Hurdle said he has a hard policy of not allowing a reliever to appear in more than three consecutive games. He developed the firm stance on the issue after numerous studies he did as a hitting coach. Hurdle looked into how pitchers fare in years after they pitched more than three days in a row and found consistent increases in injuries and ineffectiveness.
That was enough proof for Hurdle to set a hard line.
"It just doesn't make any sense," Hurdle said. "[There is] too much to lose. The risk versus the reward isn't good enough for me. You want to be tied to their arms as much as you can, not just to the results."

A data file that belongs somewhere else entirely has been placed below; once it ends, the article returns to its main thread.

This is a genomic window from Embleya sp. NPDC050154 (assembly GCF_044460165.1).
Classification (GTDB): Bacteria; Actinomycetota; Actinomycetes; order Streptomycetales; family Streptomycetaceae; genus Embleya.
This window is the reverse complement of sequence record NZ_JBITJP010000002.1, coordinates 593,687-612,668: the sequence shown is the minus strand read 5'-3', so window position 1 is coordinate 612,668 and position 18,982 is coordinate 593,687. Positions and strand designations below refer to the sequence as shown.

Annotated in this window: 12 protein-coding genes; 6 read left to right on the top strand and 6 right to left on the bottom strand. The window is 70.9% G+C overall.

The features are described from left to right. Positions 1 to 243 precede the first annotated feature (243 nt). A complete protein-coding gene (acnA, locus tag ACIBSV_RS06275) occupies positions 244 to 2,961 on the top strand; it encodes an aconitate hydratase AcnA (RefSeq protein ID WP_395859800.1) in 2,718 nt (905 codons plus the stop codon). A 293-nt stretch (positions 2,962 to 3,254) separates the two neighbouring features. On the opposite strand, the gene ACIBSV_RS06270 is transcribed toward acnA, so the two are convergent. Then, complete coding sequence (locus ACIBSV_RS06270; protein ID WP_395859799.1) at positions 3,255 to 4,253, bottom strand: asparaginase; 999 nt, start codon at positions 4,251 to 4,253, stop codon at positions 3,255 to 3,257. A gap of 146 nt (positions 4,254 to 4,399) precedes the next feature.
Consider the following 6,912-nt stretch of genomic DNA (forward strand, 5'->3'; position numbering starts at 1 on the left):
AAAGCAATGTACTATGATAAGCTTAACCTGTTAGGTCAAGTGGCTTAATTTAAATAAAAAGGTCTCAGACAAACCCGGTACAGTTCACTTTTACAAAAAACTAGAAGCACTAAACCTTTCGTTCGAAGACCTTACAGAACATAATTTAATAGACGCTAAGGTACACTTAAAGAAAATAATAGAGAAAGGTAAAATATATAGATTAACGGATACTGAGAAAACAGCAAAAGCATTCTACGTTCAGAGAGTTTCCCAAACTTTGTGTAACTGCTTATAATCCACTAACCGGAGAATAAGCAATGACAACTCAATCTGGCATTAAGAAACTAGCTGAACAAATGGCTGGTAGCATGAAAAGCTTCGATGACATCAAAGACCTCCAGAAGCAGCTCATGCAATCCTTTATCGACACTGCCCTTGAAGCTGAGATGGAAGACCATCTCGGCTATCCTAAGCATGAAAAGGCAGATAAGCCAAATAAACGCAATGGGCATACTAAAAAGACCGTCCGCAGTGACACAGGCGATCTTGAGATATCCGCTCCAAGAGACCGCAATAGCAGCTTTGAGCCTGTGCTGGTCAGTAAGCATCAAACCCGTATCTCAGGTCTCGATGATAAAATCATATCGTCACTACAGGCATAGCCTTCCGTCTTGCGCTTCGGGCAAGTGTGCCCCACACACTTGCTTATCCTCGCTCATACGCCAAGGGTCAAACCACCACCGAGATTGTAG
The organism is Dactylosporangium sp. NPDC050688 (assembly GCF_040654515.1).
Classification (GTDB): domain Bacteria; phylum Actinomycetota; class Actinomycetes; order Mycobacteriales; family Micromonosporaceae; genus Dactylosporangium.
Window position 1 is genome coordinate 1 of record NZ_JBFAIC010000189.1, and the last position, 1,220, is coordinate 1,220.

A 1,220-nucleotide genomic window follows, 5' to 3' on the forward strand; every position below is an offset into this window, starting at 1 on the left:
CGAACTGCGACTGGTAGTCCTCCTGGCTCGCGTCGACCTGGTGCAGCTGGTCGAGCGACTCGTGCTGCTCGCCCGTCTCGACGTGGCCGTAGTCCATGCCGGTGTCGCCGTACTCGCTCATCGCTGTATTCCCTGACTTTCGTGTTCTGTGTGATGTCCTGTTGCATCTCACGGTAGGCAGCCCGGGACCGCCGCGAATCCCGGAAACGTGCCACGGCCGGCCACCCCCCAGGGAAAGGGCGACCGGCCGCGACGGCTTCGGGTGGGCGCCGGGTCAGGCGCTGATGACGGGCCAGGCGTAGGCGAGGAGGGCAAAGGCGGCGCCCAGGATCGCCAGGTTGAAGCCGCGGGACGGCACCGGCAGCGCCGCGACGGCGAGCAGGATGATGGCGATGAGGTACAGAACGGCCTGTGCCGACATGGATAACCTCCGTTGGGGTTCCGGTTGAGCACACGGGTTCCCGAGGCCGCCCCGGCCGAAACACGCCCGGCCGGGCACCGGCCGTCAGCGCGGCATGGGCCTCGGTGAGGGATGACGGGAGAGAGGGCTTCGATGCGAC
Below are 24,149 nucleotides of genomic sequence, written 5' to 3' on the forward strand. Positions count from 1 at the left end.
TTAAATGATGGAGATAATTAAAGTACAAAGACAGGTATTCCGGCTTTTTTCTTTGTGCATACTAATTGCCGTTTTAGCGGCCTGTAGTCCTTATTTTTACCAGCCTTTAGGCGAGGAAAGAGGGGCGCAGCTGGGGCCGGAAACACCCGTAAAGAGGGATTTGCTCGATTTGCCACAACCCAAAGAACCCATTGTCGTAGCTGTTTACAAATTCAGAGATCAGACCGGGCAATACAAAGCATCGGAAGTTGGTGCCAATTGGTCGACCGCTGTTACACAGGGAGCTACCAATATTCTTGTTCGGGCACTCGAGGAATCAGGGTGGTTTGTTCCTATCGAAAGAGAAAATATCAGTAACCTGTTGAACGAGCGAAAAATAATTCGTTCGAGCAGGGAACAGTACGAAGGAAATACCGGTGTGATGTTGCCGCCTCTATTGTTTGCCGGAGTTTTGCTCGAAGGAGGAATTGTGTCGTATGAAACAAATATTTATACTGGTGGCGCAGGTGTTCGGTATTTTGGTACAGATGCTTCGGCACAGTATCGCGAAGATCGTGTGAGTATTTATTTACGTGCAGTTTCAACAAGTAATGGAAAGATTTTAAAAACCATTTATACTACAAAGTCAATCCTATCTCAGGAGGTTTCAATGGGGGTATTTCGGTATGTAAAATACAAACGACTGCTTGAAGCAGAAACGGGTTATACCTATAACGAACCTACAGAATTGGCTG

Hurdle said he has broken the rule a few times, though such circumstances are rare. He has done it late in the season with a team making a playoff push, and he's considered it with a closer who had a low pitch count in three straight appearances.
If the Pirates were to find themselves in such a scenario with closer Joel Hanrahan, Hurdle would call on Evan Meek or, if Meek wasn't available, Jose Veras in a save situation.